I know how well this road has been pointed out before; but if I can throw any entertainment in the way by the discovery of new objects, or render it more sprightly and cheerful by new veins of thought, and fresh illustrations of fancy, I shall thank my fr end very heartily for having suggested the idea. The loose form of this argument from analogy is what particularly recommends it to me, as on that account it will bear the numerous interruptions it must submit to with less relaxation of its force.

The rank growth of perishable pamphlets and

sermons which daily crowd our presses, serves only to dissipate and distract our attentions: they irritate our minds by occupying them ever on little disputed points, and divert us from the more comprehensive works of a graver age, wherein wide views of the subject are disclosed, and great bodies of proof collected. I considered therefore that it would be doing some service to my countrymen, if, instead of labouring either to increase the bulk of sacred literature, already grown unwieldy, or to swell the muddy stream of peevish controversy, I could allure my young readers to a portion of religious inquiry, which is perhaps the most inexhaustible of any, and which is of so spreading and various a nature, as to accommodate itself to almost every size of understanding, and every system of study.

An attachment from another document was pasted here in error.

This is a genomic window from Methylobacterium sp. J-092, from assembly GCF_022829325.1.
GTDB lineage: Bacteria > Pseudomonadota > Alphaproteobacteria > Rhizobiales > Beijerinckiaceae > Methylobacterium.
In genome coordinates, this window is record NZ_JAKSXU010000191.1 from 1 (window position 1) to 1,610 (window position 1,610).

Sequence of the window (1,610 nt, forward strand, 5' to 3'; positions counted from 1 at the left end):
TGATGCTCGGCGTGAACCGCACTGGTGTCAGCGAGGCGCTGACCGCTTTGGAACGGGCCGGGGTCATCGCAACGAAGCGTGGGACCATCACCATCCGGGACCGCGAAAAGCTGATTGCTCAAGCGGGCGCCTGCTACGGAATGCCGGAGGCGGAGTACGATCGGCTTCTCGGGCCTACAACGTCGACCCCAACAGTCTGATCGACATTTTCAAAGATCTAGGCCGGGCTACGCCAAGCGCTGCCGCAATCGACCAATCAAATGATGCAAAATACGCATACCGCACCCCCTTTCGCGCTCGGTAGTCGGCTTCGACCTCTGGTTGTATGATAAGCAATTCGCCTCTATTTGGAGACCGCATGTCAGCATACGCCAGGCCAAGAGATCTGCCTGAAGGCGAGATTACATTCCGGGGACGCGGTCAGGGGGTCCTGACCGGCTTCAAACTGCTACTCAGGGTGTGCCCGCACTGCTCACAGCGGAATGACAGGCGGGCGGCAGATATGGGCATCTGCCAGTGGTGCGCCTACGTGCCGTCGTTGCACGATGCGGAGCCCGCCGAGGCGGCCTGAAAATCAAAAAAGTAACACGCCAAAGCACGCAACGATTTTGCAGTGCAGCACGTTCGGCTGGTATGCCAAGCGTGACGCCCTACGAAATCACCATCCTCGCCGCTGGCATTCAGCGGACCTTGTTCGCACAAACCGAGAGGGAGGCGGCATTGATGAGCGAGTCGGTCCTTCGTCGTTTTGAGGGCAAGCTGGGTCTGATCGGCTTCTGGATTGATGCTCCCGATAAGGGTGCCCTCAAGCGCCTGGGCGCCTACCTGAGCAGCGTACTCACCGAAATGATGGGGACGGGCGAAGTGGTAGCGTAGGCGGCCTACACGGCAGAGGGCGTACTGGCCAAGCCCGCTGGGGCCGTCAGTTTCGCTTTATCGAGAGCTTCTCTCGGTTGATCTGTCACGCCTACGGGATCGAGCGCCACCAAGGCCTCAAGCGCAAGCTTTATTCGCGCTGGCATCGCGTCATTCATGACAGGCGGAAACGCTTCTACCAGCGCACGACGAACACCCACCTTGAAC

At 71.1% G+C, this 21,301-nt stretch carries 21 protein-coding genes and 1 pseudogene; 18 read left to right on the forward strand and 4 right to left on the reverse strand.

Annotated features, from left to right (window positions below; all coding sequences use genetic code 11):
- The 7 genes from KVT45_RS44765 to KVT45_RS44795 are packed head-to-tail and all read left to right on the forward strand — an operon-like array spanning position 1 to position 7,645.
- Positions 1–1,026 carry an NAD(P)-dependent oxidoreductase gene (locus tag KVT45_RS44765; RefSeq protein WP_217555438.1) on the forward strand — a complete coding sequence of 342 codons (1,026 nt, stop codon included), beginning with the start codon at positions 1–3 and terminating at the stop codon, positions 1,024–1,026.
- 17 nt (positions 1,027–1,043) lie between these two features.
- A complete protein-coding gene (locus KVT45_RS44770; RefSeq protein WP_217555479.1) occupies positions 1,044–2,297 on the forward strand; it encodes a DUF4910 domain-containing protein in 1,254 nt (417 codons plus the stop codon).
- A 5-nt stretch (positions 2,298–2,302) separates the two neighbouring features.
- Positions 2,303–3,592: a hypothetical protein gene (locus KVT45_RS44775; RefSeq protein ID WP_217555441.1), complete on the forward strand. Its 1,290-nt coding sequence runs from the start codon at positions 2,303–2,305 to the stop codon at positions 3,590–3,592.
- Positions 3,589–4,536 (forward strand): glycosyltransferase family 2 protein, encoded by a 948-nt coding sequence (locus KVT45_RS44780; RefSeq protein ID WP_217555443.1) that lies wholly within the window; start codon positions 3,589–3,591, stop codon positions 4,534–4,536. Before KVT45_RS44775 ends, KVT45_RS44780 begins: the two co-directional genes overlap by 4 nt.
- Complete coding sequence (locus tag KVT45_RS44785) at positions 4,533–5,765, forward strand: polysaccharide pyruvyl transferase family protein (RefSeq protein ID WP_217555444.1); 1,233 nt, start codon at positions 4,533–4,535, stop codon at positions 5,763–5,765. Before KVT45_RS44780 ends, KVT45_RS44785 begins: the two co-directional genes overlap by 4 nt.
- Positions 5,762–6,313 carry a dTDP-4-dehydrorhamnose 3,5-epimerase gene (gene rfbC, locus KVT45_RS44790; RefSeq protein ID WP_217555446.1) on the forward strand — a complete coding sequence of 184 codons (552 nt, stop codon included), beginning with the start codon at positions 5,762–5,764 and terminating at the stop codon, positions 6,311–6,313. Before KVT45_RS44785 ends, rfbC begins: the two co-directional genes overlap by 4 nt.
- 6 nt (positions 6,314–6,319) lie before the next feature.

There is moreover, in this argument from analogy, a strong tendency to liberalise the mind, by the removal of prejudices; while it provokes curiosity by the order and connection it produces wherever it enters, by its pleasing display of happy coincidences, and its allusions to common life and common observation. It is of small concern to me whether these my speculations upon the analogies of religion and nature be perused before or after that admirable work of the excellent Dr. Butler: in the former case

they may serve as a sort of initiation to the reader ; in the latter they will tend to keep up in his memory a perishable tenure, which requires frequent examination and repair.

I shall conclude this day's work with repeating my promise to be sparing of such grave subjects. They will be ranged at suitable distances from each other, like the sainted chapels by the road side, where the traveller was used to repose, till, after offering up his little orison, he gathered fresh spirits